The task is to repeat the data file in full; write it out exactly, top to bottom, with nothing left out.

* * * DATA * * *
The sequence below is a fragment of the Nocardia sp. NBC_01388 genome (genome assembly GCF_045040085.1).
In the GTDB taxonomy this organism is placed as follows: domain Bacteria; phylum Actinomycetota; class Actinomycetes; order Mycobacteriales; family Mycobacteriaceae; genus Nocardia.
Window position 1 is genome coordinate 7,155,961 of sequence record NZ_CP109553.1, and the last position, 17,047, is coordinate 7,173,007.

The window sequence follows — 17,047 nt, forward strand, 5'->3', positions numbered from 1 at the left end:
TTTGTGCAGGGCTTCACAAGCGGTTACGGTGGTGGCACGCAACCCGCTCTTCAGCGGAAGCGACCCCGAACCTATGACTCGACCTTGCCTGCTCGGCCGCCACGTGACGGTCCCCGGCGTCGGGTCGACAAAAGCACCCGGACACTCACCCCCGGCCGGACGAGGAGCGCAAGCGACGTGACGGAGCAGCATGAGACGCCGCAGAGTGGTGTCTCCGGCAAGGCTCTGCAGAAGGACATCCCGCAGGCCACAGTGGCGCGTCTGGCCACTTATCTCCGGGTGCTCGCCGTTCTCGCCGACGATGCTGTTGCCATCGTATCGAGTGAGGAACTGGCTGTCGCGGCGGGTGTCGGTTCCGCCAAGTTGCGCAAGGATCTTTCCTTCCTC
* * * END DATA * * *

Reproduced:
The sequence below is a fragment of the Nocardia sp. NBC_01388 genome (genome assembly GCF_045040085.1).
In the GTDB taxonomy this organism is placed as follows: domain Bacteria; phylum Actinomycetota; class Actinomycetes; order Mycobacteriales; family Mycobacteriaceae; genus Nocardia.
Window position 1 is genome coordinate 7,155,961 of sequence record NZ_CP109553.1, and the last position, 17,047, is coordinate 7,173,007.

The window sequence follows — 17,047 nt, forward strand, 5'->3', positions numbered from 1 at the left end:
TTTGTGCAGGGCTTCACAAGCGGTTACGGTGGTGGCACGCAACCCGCTCTTCAGCGGAAGCGACCCCGAACCTATGACTCGACCTTGCCTGCTCGGCCGCCACGTGACGGTCCCCGGCGTCGGGTCGACAAAAGCACCCGGACACTCACCCCCGGCCGGACGAGGAGCGCAAGCGACGTGACGGAGCAGCATGAGACGCCGCAGAGTGGTGTCTCCGGCAAGGCTCTGCAGAAGGACATCCCGCAGGCCACAGTGGCGCGTCTGGCCACTTATCTCCGGGTGCTCGCCGTTCTCGCCGACGATGCTGTTGCCATCGTATCGAGTGAGGAACTGGCTGTCGCGGCGGGTGTCGGTTCCGCCAAGTTGCGCAAGGATCTTTCCTTCCTC